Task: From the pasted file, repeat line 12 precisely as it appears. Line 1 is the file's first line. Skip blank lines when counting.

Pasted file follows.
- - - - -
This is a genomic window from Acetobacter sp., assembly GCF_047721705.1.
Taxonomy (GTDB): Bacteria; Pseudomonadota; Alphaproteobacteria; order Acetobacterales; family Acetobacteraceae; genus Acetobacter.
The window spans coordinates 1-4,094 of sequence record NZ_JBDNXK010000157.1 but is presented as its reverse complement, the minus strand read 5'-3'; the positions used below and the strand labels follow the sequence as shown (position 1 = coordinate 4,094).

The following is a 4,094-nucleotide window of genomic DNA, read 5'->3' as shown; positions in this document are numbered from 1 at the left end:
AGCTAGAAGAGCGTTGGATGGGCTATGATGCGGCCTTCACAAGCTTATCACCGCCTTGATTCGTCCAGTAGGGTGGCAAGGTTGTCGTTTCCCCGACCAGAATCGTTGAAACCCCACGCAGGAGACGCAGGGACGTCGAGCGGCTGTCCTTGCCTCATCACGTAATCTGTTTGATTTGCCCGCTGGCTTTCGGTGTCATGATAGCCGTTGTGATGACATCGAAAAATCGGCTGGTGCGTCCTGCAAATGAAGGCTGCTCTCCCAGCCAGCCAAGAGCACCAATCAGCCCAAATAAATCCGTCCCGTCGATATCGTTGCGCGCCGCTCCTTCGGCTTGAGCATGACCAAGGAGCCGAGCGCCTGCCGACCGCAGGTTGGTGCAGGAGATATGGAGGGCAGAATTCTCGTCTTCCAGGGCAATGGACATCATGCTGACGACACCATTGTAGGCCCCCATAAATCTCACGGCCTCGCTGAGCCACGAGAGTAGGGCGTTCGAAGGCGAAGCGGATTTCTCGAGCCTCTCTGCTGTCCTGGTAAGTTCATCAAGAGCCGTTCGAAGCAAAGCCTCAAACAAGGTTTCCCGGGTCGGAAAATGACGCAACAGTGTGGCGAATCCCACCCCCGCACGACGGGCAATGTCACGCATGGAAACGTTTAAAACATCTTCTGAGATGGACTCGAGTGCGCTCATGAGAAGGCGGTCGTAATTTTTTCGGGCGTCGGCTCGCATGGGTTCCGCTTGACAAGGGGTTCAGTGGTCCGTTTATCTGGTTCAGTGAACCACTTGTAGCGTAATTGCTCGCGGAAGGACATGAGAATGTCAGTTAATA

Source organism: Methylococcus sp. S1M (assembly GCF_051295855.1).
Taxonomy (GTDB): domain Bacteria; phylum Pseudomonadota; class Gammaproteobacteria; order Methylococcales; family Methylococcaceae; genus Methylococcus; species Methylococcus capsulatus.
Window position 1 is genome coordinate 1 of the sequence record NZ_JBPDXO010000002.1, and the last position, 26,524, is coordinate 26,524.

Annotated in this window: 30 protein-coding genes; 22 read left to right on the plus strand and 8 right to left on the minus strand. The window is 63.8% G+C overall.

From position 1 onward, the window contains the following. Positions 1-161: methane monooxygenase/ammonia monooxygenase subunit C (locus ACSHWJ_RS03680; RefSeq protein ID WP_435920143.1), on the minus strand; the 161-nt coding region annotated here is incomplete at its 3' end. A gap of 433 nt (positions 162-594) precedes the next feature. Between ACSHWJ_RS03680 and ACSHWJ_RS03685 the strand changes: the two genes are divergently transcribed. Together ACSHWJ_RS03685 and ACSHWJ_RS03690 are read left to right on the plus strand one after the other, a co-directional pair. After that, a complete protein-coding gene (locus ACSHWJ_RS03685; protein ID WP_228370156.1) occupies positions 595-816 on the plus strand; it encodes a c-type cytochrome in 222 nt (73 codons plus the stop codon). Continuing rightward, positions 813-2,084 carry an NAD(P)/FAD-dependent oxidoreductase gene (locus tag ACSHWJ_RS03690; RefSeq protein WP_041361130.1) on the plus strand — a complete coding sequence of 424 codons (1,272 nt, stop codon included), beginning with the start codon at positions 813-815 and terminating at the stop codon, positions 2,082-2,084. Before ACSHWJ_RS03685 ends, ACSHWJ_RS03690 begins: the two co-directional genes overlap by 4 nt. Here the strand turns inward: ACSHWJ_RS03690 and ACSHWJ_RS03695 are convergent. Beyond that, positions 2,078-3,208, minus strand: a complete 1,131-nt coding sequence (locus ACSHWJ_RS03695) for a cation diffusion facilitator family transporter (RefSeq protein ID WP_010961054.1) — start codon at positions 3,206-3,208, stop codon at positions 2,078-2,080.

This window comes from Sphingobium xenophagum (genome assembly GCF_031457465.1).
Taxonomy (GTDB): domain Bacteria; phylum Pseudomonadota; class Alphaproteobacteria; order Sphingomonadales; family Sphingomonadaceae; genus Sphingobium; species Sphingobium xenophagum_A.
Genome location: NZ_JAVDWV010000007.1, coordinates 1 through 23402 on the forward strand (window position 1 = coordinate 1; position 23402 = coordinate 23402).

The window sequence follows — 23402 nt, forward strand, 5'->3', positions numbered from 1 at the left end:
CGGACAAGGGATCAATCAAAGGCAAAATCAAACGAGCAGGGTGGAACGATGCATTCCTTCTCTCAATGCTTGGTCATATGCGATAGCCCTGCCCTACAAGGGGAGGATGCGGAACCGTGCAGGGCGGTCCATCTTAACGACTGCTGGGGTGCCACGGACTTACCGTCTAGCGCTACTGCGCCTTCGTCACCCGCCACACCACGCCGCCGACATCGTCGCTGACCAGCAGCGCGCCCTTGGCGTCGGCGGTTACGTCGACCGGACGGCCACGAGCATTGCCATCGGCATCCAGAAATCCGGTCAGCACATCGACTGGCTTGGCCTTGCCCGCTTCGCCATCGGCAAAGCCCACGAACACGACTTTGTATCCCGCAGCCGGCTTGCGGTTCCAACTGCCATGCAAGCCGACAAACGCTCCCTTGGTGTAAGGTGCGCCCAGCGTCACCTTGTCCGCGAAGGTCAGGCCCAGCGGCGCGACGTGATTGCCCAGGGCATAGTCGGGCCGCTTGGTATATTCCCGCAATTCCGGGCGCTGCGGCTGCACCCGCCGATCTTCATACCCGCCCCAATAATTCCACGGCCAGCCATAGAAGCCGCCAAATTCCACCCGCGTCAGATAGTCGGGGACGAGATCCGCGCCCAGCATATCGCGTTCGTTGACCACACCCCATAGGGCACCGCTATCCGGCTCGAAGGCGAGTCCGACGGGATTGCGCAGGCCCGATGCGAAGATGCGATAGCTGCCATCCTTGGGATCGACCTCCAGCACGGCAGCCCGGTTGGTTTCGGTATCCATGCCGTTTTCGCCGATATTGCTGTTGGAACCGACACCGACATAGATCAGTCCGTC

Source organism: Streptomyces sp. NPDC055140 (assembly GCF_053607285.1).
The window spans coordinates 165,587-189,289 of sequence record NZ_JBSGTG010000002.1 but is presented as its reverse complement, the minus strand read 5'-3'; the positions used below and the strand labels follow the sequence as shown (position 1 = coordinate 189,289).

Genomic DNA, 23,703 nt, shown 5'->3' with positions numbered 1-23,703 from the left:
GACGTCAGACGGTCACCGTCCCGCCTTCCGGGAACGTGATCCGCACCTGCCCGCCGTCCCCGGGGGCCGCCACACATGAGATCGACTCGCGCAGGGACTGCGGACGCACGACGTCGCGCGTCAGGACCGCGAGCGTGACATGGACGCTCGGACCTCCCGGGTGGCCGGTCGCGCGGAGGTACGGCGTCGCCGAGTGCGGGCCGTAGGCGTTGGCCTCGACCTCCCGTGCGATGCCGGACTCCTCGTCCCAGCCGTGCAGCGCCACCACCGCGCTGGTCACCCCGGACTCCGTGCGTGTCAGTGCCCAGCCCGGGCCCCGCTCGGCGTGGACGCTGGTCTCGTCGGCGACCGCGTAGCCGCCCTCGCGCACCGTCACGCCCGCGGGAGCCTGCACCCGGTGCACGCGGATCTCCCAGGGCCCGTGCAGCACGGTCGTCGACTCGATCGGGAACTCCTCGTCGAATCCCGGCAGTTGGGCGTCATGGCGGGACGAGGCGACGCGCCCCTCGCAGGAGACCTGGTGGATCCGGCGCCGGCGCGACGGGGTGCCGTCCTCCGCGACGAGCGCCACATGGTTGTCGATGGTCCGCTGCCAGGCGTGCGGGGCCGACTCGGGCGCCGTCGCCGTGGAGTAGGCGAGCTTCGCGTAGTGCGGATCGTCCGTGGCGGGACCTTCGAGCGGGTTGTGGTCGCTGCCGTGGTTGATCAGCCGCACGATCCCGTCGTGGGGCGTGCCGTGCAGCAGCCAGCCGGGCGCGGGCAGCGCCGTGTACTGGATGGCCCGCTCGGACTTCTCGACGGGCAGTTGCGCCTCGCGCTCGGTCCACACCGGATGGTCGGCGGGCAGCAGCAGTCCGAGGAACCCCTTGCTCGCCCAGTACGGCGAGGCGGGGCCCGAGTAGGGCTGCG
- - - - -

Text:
Taxonomy (GTDB): domain Bacteria; phylum Pseudomonadota; class Alphaproteobacteria; order Sphingomonadales; family Sphingomonadaceae; genus Sphingobium; species Sphingobium xenophagum_A.